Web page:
The logo for Local Coffee Spot features a mug of hot coffee whose rising steam bears striking resemblance to the iconic tower.

Logo for news use, for stories regarding Washington state government — Olympia, the Legislature and state agencies. No caption necessary. 20220331
Foes of state’s capital gains tax drop plans for initiative

I-1929 sponsors say they are confident a lawsuit challenging the legality of the tax will be successful.

Arlington
Smoother sailing: Arlington airport gets grant to fix runway

A $2.3 million federal grant will pave the way for a project to resurface the airfield’s main runway.

Workers build the first all electric plane, the Eviation Alice, on Wednesday, Sept. 8, 2021 in Arlington, Washington.  The plane is designed for regional travel and to carry nine passengers. (Andy Bronson / The Herald)
Eviation moves tests of electric passenger plane to Moses Lake

The Arlington company said a bigger runway and flatter terrain are better suited to early testing of the commuter aircraft.

An artist's rendering of the new Funko warehouse in Buckeye, Arizona. (Funko) 20220407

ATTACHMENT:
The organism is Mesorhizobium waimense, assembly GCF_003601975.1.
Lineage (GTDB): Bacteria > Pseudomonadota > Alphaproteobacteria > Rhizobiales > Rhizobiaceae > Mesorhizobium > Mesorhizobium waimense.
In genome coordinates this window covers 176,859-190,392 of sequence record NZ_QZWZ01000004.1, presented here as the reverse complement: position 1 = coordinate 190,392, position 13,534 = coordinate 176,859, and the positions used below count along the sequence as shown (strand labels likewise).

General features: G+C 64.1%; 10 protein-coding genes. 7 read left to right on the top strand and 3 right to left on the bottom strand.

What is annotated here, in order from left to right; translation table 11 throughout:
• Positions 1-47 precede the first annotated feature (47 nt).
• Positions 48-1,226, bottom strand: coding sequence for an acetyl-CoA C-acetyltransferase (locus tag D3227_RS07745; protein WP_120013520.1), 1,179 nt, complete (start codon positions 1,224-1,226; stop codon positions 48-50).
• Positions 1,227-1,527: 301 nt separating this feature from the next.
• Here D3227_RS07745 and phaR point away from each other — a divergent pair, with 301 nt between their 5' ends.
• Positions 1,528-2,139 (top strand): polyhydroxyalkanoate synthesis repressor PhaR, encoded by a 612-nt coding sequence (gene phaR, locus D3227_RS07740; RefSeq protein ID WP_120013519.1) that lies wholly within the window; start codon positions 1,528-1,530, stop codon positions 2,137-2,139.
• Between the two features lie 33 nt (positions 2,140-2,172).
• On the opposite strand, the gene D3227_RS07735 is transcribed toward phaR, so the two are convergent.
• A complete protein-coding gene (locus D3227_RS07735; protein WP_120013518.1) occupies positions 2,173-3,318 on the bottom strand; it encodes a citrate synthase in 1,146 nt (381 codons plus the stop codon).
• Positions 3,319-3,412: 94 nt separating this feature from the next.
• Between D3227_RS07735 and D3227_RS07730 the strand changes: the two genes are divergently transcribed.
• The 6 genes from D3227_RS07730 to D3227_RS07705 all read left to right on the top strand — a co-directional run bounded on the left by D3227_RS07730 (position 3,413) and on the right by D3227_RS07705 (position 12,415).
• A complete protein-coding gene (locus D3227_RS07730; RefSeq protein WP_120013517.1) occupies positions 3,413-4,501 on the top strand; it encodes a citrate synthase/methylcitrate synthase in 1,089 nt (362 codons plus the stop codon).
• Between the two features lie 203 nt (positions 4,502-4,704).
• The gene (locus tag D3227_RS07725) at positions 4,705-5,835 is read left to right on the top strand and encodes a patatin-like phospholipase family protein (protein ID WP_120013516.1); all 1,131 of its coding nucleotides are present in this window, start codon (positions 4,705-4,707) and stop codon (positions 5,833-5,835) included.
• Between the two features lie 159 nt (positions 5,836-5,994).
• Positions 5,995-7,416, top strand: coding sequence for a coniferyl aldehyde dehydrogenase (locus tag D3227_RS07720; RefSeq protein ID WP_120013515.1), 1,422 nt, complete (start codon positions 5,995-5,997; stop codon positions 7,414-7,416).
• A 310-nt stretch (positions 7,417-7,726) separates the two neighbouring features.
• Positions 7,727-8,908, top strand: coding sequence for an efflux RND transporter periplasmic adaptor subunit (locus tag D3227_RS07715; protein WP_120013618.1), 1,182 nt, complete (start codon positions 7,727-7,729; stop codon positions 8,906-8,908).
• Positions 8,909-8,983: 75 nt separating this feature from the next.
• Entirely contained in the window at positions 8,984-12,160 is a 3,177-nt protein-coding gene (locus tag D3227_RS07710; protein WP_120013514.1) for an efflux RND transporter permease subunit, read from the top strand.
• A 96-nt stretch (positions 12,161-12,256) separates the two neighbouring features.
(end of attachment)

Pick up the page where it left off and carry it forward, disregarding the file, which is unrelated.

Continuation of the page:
Funko warehouse layoffs begin this week in Everett, Puyallup

The layoffs, announced in April, are part of a plan to move distribution operations to Arizona.

Rendering of the front entrance of Spruce Elementary School in Lynnwood. (Edmonds School District)
Police: Edmonds schools sent $2.7 million check to fraudster

Police say the fraudster posed as a contractor for a new elementary school. A bank caught it at the last second.

Looking north, an aerial view of Paine Field in Everett. (Paine Field / Snohomish County) 20220605
Paine Field development plan envisions an expanded terminal

Once Sea-Tac Airport reaches capacity, the Everett airport is on the short list to absorb unmet demand by passengers.